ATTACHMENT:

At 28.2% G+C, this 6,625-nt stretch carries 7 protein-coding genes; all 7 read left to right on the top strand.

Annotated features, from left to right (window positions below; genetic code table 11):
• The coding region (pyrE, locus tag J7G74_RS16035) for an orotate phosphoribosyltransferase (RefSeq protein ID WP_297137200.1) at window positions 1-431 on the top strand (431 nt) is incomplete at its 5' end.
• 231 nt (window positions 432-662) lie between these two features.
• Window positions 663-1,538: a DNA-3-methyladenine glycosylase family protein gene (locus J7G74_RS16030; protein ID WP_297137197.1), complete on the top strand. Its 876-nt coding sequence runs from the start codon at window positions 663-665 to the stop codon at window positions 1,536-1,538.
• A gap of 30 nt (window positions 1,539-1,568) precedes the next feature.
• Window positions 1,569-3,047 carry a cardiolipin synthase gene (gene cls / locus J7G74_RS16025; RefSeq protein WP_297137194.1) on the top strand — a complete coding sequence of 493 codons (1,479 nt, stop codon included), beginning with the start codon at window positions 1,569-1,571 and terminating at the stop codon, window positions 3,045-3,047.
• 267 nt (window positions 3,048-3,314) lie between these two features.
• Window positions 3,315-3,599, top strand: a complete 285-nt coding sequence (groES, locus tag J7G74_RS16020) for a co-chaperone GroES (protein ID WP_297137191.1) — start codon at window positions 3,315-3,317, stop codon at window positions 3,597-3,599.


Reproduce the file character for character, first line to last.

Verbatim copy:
At 28.2% G+C, this 6,625-nt stretch carries 7 protein-coding genes; all 7 read left to right on the top strand.

Annotated features, from left to right (window positions below; genetic code table 11):
• The coding region (pyrE, locus tag J7G74_RS16035) for an orotate phosphoribosyltransferase (RefSeq protein ID WP_297137200.1) at window positions 1-431 on the top strand (431 nt) is incomplete at its 5' end.
• 231 nt (window positions 432-662) lie between these two features.
• Window positions 663-1,538: a DNA-3-methyladenine glycosylase family protein gene (locus J7G74_RS16030; protein ID WP_297137197.1), complete on the top strand. Its 876-nt coding sequence runs from the start codon at window positions 663-665 to the stop codon at window positions 1,536-1,538.
• A gap of 30 nt (window positions 1,539-1,568) precedes the next feature.
• Window positions 1,569-3,047 carry a cardiolipin synthase gene (gene cls / locus J7G74_RS16025; RefSeq protein WP_297137194.1) on the top strand — a complete coding sequence of 493 codons (1,479 nt, stop codon included), beginning with the start codon at window positions 1,569-1,571 and terminating at the stop codon, window positions 3,045-3,047.
• 267 nt (window positions 3,048-3,314) lie between these two features.
• Window positions 3,315-3,599, top strand: a complete 285-nt coding sequence (groES, locus tag J7G74_RS16020) for a co-chaperone GroES (protein ID WP_297137191.1) — start codon at window positions 3,315-3,317, stop codon at window positions 3,597-3,599.